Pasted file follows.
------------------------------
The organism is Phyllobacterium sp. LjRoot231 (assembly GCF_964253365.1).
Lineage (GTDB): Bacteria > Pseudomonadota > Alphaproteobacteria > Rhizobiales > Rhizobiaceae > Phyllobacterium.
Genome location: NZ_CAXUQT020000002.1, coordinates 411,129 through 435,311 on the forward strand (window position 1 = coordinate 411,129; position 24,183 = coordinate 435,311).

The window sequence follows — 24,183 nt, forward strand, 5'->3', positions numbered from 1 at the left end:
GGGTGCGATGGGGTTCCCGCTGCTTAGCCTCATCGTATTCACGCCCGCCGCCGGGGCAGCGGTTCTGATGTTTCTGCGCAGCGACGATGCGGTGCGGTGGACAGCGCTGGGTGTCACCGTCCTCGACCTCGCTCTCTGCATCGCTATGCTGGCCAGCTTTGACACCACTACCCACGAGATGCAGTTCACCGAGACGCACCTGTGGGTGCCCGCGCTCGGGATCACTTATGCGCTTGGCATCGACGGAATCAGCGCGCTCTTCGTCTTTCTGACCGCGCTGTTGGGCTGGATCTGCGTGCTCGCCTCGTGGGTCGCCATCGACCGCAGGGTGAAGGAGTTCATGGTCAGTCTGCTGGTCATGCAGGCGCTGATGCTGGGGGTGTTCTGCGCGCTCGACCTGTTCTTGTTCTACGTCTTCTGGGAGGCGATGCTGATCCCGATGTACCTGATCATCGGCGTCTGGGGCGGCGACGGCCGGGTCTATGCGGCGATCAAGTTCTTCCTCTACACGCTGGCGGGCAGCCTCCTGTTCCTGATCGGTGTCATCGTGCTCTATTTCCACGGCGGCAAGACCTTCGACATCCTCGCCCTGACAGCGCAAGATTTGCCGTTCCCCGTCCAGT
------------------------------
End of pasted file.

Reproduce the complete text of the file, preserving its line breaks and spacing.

The organism is Phyllobacterium sp. LjRoot231 (assembly GCF_964253365.1).
Lineage (GTDB): Bacteria > Pseudomonadota > Alphaproteobacteria > Rhizobiales > Rhizobiaceae > Phyllobacterium.
Genome location: NZ_CAXUQT020000002.1, coordinates 411,129 through 435,311 on the forward strand (window position 1 = coordinate 411,129; position 24,183 = coordinate 435,311).

The window sequence follows — 24,183 nt, forward strand, 5'->3', positions numbered from 1 at the left end:
GGGTGCGATGGGGTTCCCGCTGCTTAGCCTCATCGTATTCACGCCCGCCGCCGGGGCAGCGGTTCTGATGTTTCTGCGCAGCGACGATGCGGTGCGGTGGACAGCGCTGGGTGTCACCGTCCTCGACCTCGCTCTCTGCATCGCTATGCTGGCCAGCTTTGACACCACTACCCACGAGATGCAGTTCACCGAGACGCACCTGTGGGTGCCCGCGCTCGGGATCACTTATGCGCTTGGCATCGACGGAATCAGCGCGCTCTTCGTCTTTCTGACCGCGCTGTTGGGCTGGATCTGCGTGCTCGCCTCGTGGGTCGCCATCGACCGCAGGGTGAAGGAGTTCATGGTCAGTCTGCTGGTCATGCAGGCGCTGATGCTGGGGGTGTTCTGCGCGCTCGACCTGTTCTTGTTCTACGTCTTCTGGGAGGCGATGCTGATCCCGATGTACCTGATCATCGGCGTCTGGGGCGGCGACGGCCGGGTCTATGCGGCGATCAAGTTCTTCCTCTACACGCTGGCGGGCAGCCTCCTGTTCCTGATCGGTGTCATCGTGCTCTATTTCCACGGCGGCAAGACCTTCGACATCCTCGCCCTGACAGCGCAAGATTTGCCGTTCCCCGTCCAGT